I’m going to preface this by saying that I don’t often go for minty teas, but I do enjoy them on occasion. This is very minty for sure, but the rest of the herbs also provide some depth and interest. I have to say, at these parameters the Big Red Robe doesn’t really come through; perhaps that’s the reason for what seems like a large amount of tea in the original steeping directions. I guess there is a “bass note” in this that does strike me as a roasty, slightly caramelly oolong. The dandelion root (I think) provides a light sweetness to the blend, mostly in the aftertaste. I will definitely try this at the recommended parameters as well as cold brewed, as suggested. If you like minty, herby teas you will no doubt enjoy this one!
Sipdown, 147. Every time it goes down, it goes right back up! Thanks to Sil for this sample.
I’ve wanted to try a Sichuan Gongfu black tea for a while now, ever since I fell in love with Bailin Gongfu and Tan Yang Gongfu, and learned there was another type from Sichuan. I’ve been eyeing the one from Teaspring for a while now but never got around to ordering it, so it’s nice to try this one.
The scent reminds me of Bailin Gongfu… grains and molasses, although more grains than molasses. I ended up brewing it a little strong initially, so I diluted it a bit and now it’s quite nice. It’s not as sweet or honeyed as some of the other gongfu black teas that I’ve tried, but it’s tasty and has a nice dark chocolatey bittersweet note. Like dark chocolate chips in a cookie, yum. A pleasant tea for this morning!
I have wanted to try this one for quite a while, but I never got around to making an ATR order. Luckily, I got some from Sil!
This smells familiar to me, but I can’t recall what other tea I’ve had that was similar. It would have been near the beginning of my time on Steepster. It smells like cinnamony and candied almonds, with a bit of pastry. The flavor is nice; it does remind me of thos candied almonds because it is cinnamony and nutty. Is it particularly brioche? I guess it depends on the type of brioche, but I guess I can see it as a pastry-ish tea. Pretty tasty overall, but I find myself wishing for a more interesting base tea, as this one reads as kind of a “plain black” with not a ton of character.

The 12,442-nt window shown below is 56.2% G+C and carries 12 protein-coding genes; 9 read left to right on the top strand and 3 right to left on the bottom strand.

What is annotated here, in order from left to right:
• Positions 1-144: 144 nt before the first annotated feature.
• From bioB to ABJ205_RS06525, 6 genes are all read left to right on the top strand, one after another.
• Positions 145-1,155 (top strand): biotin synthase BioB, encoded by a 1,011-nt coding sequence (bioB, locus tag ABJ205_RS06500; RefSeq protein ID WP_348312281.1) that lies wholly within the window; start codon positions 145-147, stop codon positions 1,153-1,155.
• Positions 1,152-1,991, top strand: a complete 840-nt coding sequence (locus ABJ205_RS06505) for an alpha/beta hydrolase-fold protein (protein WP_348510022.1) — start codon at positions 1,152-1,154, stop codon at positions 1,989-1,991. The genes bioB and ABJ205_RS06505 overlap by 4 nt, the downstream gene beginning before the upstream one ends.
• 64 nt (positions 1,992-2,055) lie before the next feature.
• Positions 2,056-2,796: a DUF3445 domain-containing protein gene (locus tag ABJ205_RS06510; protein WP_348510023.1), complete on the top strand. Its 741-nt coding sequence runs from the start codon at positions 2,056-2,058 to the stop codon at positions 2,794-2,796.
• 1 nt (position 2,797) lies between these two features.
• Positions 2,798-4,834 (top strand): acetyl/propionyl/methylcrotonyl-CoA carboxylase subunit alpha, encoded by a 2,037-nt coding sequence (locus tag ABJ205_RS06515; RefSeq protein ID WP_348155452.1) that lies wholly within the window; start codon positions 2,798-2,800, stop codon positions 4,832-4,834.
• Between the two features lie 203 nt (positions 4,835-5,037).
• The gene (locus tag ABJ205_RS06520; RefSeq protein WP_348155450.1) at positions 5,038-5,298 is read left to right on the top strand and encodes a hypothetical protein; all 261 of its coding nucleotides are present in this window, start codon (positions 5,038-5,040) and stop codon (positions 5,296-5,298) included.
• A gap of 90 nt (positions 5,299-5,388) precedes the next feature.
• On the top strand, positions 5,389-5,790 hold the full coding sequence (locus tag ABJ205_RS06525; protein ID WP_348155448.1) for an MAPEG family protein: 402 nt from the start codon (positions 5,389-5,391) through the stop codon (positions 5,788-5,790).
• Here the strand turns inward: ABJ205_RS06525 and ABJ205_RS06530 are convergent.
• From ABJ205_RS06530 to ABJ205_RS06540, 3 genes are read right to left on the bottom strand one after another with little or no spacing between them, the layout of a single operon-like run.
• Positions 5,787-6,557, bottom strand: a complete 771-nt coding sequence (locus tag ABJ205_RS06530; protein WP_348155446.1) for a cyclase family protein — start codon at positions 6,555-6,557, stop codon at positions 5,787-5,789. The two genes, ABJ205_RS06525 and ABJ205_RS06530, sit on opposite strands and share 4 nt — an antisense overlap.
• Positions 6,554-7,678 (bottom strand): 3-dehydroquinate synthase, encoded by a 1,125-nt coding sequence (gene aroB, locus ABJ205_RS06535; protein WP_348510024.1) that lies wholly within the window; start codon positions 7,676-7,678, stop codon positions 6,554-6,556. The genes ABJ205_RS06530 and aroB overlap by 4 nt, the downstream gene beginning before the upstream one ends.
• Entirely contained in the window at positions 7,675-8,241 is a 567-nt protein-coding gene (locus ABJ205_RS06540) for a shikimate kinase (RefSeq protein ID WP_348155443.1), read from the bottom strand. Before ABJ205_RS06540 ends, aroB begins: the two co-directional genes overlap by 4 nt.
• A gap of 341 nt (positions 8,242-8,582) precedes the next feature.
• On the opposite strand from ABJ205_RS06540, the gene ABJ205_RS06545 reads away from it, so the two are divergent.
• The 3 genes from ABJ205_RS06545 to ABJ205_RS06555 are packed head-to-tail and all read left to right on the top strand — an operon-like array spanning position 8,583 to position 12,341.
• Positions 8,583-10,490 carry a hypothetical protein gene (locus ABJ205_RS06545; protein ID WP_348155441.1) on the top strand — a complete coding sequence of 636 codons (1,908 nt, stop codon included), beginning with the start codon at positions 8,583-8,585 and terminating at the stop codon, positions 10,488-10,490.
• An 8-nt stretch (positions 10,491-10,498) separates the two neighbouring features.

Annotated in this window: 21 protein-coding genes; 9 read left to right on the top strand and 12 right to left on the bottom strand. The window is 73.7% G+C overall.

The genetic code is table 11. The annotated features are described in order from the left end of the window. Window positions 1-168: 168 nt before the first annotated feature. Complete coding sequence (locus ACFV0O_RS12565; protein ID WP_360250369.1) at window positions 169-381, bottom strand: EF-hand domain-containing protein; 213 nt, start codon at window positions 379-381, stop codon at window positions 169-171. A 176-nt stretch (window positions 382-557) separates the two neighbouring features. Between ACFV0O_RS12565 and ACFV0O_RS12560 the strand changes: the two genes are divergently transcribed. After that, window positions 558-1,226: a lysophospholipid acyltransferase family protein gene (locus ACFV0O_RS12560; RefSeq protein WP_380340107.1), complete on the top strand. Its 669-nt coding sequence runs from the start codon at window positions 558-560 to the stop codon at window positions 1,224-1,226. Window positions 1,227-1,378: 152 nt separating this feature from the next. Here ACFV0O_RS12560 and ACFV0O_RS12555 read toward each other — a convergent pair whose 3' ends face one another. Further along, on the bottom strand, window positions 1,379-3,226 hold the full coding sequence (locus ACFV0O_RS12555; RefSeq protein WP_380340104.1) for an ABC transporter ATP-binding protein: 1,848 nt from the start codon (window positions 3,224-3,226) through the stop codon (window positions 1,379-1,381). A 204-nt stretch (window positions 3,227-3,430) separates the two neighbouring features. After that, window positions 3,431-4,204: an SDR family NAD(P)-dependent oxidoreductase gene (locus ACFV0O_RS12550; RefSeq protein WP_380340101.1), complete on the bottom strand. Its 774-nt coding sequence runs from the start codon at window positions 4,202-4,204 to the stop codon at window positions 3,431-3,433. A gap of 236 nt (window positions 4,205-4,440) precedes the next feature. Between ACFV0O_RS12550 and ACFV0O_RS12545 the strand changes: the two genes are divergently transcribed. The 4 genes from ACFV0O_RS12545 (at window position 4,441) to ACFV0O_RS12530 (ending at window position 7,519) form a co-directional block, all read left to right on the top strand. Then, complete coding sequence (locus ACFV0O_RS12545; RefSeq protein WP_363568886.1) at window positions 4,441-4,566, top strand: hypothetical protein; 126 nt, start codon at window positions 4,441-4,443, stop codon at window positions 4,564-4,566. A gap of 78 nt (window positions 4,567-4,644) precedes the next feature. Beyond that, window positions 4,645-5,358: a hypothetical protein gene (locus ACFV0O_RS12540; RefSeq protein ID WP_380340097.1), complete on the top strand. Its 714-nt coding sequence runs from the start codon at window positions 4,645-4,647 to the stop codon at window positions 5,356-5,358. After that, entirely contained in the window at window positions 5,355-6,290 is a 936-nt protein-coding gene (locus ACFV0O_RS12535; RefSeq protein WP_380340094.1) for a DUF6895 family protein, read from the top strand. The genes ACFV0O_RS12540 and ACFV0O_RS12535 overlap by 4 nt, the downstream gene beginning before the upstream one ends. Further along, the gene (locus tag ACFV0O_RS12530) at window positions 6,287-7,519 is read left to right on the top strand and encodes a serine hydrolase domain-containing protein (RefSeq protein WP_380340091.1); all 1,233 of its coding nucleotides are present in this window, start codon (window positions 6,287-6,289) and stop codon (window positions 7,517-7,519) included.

Sipdown, 145. When I first had this I didn’t even look at the ingredients list, so I didn’t realize that it had green rooibos and that the pieces were apple, not pear. Anyway, I cold brewed the rest of my sample and had it today with lunch. It was a pretty decent cold brew, but there was something a little funky about it. Maybe it was just the green rooibos, and I’m not used to the flavor. I wasn’t bad, just a little odd. Anyway, decent, but not particularly exciting.
I am often skeptical of milk oolongs, since many companies seem to be carrying the same, not-that-tasty enhanced-but-claiming-not-to-be milk oolong. This does not to seem to fall in that category because they come right out and say that there is natural flavoring, so I am interested in trying it out. Thanks for sending a sample of this one, Sil!
This is interesting. It has the condensed-milk, buttered popcorn scent of many milk oolongs, but this one delivers the flavor pretty well. There is a hint of fruitiness to the base oolong of this, and the flavoring is creamy without being over the top. I get a kind of tangy aftertastes from this that is nice. That said, this is pretty similar to the other Chinese (not Taiwanese) milk oolongs that a lot of companies sell. Sometimes I wonder if I would be able to taste much difference if I lined them all up and tried them. I do like this one better than some of the others I’ve tried, perhaps they all come from a similar region but different plantations. It is interesting that people seem to react vastly differently to different versions. In any case, I’m not much for these Wuyi Mountain (“Quangzhou”) milk oolongs; I’ll stick with Jin Xuans or ATR’s crazy TGY.